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Humiliation during National Service


Travelling after the war was a huge adventure
Brian Sewell Writer
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[Q] Would you have gone to the Rodin Museum in Paris and had a look at that, or…?

Well, lots of… we were a very small student body. There were only 12 new undergraduates in my year, and that was fairly standard. But there were students who, because they were that much older, and they been about a bit, had rather more money than I did. I was still managing on pocket money. And so they could do it. Bear in mind that it was infinitely cheaper. When I made my first journey of exploration to Italy, it cost £35 from the moment I left London to rather more than four weeks later... I came back. That’s what the traveling and the expenses cost, so you didn’t need that much money to, sort of, cross to Paris or Amsterdam or some other… you know. It seemed a huge adventure. I remember the one student who went to Madrid for a weekend, which seemed an absolutely unbelievable adventure, you know, and very brave and probably very expensive. Must have cost all of £10.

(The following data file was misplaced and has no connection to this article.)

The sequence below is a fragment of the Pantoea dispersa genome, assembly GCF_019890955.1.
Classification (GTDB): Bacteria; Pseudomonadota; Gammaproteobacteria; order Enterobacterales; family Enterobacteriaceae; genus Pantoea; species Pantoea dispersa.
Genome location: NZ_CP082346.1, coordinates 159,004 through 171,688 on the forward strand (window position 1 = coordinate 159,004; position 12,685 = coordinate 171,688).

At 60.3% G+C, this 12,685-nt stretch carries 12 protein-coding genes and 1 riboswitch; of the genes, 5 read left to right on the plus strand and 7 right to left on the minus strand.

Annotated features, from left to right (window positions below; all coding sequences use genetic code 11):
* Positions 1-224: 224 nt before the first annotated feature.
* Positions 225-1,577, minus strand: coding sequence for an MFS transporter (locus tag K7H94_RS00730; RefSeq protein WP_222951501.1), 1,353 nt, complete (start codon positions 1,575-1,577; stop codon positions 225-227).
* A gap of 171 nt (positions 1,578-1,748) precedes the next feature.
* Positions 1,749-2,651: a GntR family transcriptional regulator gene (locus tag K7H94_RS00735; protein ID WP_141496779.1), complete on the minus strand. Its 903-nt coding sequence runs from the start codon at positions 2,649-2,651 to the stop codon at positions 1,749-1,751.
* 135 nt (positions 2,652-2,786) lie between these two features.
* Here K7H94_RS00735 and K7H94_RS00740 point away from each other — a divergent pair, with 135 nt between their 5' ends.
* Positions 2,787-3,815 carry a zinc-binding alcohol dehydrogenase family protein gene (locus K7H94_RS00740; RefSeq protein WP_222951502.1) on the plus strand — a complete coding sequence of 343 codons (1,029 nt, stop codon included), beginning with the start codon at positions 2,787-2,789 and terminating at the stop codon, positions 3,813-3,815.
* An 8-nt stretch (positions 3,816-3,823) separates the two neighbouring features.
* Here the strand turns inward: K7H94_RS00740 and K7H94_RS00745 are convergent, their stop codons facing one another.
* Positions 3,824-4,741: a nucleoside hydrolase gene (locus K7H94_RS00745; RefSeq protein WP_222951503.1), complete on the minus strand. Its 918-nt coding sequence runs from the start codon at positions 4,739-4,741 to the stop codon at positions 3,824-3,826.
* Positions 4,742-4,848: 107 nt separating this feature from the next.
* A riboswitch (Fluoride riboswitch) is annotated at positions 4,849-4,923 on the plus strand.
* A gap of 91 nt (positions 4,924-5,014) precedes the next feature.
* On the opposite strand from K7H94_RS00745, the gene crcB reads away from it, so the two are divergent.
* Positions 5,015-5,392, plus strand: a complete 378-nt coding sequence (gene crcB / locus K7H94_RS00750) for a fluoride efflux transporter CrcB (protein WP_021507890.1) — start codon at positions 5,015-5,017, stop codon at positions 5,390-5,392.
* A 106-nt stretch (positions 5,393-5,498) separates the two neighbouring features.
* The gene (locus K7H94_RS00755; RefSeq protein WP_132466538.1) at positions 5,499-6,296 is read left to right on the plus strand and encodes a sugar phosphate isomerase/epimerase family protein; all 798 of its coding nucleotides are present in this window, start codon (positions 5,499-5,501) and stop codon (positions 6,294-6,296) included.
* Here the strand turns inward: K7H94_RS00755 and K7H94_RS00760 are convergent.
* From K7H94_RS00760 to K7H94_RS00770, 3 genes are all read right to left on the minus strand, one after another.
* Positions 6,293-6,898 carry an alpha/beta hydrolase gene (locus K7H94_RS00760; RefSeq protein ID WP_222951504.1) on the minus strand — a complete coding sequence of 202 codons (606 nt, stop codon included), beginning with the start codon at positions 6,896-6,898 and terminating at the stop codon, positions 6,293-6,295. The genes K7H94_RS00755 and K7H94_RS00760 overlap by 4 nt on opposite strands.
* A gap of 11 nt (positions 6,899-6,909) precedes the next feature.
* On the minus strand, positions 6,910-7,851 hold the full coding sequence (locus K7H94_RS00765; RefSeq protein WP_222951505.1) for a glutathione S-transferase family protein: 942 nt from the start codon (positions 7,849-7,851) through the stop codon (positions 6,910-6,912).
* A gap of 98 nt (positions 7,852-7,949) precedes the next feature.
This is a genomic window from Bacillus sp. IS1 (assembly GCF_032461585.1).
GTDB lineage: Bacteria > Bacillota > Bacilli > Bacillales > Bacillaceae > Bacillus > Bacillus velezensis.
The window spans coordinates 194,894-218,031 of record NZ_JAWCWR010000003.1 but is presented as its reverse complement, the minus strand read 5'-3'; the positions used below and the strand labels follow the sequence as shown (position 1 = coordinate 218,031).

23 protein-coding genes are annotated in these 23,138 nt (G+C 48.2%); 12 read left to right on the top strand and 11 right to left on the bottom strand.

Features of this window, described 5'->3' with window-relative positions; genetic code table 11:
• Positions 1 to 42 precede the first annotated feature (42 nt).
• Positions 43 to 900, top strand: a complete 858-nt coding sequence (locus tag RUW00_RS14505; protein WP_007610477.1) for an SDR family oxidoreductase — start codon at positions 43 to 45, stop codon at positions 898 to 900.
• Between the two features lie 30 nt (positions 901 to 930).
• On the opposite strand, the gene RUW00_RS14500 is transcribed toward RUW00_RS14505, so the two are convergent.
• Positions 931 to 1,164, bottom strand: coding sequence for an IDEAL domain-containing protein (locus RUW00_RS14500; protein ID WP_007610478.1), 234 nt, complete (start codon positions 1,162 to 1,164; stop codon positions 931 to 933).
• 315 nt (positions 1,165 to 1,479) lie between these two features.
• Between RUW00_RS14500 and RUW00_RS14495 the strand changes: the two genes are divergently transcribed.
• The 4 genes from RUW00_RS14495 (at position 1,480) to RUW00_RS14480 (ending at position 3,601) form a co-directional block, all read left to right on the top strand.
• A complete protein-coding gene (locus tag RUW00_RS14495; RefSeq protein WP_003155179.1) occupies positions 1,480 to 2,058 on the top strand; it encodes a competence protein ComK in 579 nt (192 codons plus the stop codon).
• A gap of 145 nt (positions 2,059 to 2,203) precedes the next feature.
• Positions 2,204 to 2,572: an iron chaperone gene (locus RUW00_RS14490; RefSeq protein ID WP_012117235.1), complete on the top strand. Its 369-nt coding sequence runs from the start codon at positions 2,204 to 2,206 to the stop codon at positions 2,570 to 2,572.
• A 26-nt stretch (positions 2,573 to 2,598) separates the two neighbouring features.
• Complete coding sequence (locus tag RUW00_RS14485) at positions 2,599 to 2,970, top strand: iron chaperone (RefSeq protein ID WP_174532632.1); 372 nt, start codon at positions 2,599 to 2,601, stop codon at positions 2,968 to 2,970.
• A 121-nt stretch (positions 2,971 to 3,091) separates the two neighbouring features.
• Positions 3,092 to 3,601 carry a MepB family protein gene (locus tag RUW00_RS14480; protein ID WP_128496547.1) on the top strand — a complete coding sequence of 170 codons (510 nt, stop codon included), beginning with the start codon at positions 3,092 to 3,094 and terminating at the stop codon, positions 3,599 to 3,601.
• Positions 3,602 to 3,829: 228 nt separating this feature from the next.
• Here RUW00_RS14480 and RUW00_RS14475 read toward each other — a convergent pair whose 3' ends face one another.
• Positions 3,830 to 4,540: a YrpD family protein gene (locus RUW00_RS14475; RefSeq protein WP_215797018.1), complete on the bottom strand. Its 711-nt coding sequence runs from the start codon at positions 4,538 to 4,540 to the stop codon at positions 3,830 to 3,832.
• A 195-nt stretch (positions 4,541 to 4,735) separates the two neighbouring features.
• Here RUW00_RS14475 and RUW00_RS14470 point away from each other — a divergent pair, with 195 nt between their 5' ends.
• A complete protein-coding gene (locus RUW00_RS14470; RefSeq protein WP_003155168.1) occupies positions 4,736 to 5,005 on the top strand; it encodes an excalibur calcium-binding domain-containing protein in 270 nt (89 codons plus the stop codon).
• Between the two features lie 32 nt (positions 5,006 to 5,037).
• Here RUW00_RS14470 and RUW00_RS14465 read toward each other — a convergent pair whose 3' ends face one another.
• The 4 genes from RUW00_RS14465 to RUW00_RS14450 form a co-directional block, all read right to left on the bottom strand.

But if you’re not accustomed… this is soon after the War, when all sorts of prohibitions and restrictions have come into play. You can’t take enough money out of the country. Everything has to be measured and so on. And travelling hadn’t returned as something that people did. So to cross the Channel was something of an adventure. A great unknown, and possibly an expensive unknown. In the end, it wasn’t expensive at all.

Born in England, Brian Sewell (1931-2015) was considered to be one of Britain’s most prominent and outspoken art critics. He was educated at the Courtauld Institute of Art and subsequently became an art critic for the London Evening Standard; he received numerous awards for his work in journalism. Sewell also presented several television documentaries, including an arts travelogue called The Naked Pilgrim in 2003. He talked candidly about the prejudice he endured because of his sexuality.

Listeners: Christopher Sykes

Christopher Sykes is an independent documentary producer who has made a number of films about science and scientists for BBC TV, Channel Four, and PBS.

Duration: 2 minutes, 19 seconds

Date story recorded: April 2013

Date story went live: 04 July 2013